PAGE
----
The James Webb Space Telescope has captured yet another breathtaking image of the Orion Nebula, also known as Messier 42. Located to the south of Orion’s belt, the Orion Nebula is one of several star-forming cosmic bodies and includes the young Trapezium Cluster of stars near its core. Webb’s latest view of the nebula gives us a much wider angle, providing more data than ever for astronomers to mull over.
This month, the new image was released as part of ESASky, a program that helps astronomers – private and public – visualize the universe in more detail than ever before.
Part of what makes the Orion Nebula a good target for Webb is its brightness. The nebula is one of the brightest nebulae in the night sky and is located just 1,344 light years from Earth. Over the years, our observations of the area and images of the Orion Nebula have helped us better understand star formation as a whole.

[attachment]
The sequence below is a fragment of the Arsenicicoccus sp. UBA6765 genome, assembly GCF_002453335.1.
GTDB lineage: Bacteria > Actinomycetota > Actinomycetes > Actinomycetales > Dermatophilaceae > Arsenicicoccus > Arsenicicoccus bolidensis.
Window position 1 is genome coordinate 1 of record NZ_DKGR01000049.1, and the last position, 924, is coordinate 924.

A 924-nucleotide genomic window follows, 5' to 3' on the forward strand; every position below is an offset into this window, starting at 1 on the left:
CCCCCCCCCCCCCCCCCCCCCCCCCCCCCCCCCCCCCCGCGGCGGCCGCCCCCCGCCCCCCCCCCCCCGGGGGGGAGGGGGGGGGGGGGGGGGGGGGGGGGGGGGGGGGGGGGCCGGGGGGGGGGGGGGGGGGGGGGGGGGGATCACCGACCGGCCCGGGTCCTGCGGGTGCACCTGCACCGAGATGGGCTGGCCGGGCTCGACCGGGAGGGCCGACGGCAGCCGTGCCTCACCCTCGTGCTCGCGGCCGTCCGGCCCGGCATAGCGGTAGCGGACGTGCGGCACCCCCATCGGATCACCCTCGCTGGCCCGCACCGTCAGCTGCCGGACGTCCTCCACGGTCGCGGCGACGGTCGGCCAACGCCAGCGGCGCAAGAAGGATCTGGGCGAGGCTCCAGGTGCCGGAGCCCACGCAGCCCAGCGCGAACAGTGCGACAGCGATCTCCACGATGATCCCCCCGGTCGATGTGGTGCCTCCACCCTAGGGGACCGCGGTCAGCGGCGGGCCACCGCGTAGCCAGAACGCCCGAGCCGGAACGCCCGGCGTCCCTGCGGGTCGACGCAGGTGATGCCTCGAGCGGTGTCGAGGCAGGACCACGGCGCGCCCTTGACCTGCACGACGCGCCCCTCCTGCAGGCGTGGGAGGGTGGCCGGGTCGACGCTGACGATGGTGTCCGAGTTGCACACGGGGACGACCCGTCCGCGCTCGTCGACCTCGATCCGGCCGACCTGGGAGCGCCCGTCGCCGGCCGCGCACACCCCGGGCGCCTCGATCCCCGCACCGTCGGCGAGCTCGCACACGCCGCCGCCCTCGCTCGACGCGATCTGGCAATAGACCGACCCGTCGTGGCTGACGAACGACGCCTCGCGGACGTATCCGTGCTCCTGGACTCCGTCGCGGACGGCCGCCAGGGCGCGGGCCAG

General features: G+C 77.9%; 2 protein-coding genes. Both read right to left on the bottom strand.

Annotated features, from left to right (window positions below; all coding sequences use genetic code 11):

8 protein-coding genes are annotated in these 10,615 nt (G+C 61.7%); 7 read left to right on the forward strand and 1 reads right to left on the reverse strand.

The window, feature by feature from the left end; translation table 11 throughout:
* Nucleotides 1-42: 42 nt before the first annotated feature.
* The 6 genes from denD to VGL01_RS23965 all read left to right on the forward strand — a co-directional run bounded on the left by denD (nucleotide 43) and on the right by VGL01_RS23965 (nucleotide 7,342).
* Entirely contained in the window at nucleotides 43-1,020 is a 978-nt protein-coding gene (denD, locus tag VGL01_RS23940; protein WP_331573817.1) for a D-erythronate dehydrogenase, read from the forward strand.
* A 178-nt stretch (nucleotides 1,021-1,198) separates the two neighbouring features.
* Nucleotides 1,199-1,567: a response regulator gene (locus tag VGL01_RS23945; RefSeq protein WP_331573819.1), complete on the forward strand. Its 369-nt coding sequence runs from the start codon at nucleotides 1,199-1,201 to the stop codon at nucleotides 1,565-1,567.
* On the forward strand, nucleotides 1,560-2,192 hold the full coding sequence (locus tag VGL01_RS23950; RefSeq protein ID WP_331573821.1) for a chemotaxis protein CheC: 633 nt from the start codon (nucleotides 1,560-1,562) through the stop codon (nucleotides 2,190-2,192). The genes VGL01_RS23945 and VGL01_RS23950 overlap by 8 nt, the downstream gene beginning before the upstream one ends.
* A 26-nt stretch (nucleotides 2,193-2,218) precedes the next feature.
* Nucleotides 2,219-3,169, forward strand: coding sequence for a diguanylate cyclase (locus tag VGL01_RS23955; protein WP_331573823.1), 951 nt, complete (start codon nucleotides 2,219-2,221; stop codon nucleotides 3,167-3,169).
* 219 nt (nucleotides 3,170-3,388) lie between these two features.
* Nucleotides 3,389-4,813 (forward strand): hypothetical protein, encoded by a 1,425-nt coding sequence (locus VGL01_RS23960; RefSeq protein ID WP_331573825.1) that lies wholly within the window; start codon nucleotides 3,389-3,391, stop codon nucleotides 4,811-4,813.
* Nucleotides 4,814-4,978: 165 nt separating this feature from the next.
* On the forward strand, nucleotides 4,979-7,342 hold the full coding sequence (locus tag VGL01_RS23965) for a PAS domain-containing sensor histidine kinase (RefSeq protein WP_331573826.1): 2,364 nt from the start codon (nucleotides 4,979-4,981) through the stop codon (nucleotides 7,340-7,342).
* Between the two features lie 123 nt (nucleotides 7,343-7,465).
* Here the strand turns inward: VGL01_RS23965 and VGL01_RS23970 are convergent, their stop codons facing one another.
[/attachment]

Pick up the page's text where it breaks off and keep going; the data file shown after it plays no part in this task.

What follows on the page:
Now, though, astronomers have discovered a new type of planetary formation that shouldn’t exist, and they’re calling them Jupiter Mass Binary Objects, or JuMBOs. These JuMBOs are essentially free-floating objects spotted within the Orion Nebula that are not far in mass from Jupiter, the gas giant within our own solar system.
Further, dozens of these worlds are orbiting each other, and scientists aren’t exactly sure how they formed or even why they exist in the first place. Samuel Pearson, a scientist with the European Space Agency who worked on the observations, says that the new objects were discovered through Webb’s latest images of the Orion Nebula.
Additionally, Pearson says that there is something wrong with our understanding of how planets form, star formation, or even both, as we can’t account for why or how these planetary objects came to exist in the first place.
Scientists involved with the most recent study say that these Webb images are the best we’ve ever captured of the Orion Nebula, and that they will hopefully help us uncover more about this mysterious and highly studied portion of the night sky.